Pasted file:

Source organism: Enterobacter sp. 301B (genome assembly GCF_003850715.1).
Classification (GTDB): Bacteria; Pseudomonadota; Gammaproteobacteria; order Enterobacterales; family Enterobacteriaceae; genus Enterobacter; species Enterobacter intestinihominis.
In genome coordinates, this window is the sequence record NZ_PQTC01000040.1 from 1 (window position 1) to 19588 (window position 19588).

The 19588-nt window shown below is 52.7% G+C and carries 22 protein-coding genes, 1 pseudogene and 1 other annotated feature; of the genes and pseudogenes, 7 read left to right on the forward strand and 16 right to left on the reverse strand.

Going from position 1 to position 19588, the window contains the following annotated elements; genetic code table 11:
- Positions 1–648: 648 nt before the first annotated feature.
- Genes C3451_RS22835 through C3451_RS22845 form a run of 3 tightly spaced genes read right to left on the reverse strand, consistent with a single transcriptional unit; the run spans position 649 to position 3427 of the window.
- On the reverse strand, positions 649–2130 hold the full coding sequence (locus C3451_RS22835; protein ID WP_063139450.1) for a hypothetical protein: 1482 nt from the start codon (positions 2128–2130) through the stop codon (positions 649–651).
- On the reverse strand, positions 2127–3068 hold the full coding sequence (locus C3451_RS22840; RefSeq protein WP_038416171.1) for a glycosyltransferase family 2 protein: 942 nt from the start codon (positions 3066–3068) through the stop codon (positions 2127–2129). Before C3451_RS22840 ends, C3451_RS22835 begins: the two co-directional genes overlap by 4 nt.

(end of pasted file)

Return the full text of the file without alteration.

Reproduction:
Source organism: Enterobacter sp. 301B (genome assembly GCF_003850715.1).
Classification (GTDB): Bacteria; Pseudomonadota; Gammaproteobacteria; order Enterobacterales; family Enterobacteriaceae; genus Enterobacter; species Enterobacter intestinihominis.
In genome coordinates, this window is the sequence record NZ_PQTC01000040.1 from 1 (window position 1) to 19588 (window position 19588).

The 19588-nt window shown below is 52.7% G+C and carries 22 protein-coding genes, 1 pseudogene and 1 other annotated feature; of the genes and pseudogenes, 7 read left to right on the forward strand and 16 right to left on the reverse strand.

Going from position 1 to position 19588, the window contains the following annotated elements; genetic code table 11:
- Positions 1–648: 648 nt before the first annotated feature.
- Genes C3451_RS22835 through C3451_RS22845 form a run of 3 tightly spaced genes read right to left on the reverse strand, consistent with a single transcriptional unit; the run spans position 649 to position 3427 of the window.
- On the reverse strand, positions 649–2130 hold the full coding sequence (locus C3451_RS22835; protein ID WP_063139450.1) for a hypothetical protein: 1482 nt from the start codon (positions 2128–2130) through the stop codon (positions 649–651).
- On the reverse strand, positions 2127–3068 hold the full coding sequence (locus C3451_RS22840; RefSeq protein WP_038416171.1) for a glycosyltransferase family 2 protein: 942 nt from the start codon (positions 3066–3068) through the stop codon (positions 2127–2129). Before C3451_RS22840 ends, C3451_RS22835 begins: the two co-directional genes overlap by 4 nt.